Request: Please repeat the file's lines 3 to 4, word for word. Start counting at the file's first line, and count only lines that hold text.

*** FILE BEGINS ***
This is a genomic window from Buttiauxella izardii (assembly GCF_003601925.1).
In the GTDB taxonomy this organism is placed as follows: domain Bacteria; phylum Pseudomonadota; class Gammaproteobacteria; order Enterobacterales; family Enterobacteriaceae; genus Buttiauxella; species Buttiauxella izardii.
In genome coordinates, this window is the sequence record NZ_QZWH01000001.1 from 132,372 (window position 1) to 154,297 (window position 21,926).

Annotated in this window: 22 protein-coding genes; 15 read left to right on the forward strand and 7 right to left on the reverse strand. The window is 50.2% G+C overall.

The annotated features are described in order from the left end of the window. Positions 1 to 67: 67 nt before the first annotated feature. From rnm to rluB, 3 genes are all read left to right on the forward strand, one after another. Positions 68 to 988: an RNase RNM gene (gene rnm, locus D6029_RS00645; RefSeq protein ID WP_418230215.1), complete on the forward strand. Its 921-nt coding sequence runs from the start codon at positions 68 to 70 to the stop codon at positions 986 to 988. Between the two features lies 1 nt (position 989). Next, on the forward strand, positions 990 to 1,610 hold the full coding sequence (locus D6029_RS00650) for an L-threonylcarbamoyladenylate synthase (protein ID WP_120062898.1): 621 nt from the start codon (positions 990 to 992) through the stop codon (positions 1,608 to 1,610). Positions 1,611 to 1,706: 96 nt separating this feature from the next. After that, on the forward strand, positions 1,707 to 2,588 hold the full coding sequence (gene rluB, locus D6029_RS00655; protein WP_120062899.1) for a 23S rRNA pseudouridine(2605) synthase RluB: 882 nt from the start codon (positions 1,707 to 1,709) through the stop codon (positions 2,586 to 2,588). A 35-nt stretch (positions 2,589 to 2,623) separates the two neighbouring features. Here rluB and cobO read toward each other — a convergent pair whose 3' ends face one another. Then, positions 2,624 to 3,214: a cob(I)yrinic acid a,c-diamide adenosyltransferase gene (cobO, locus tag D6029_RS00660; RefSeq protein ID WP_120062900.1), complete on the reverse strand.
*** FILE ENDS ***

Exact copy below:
In genome coordinates, this window is the sequence record NZ_QZWH01000001.1 from 132,372 (window position 1) to 154,297 (window position 21,926).

Annotated in this window: 22 protein-coding genes; 15 read left to right on the forward strand and 7 right to left on the reverse strand. The window is 50.2% G+C overall.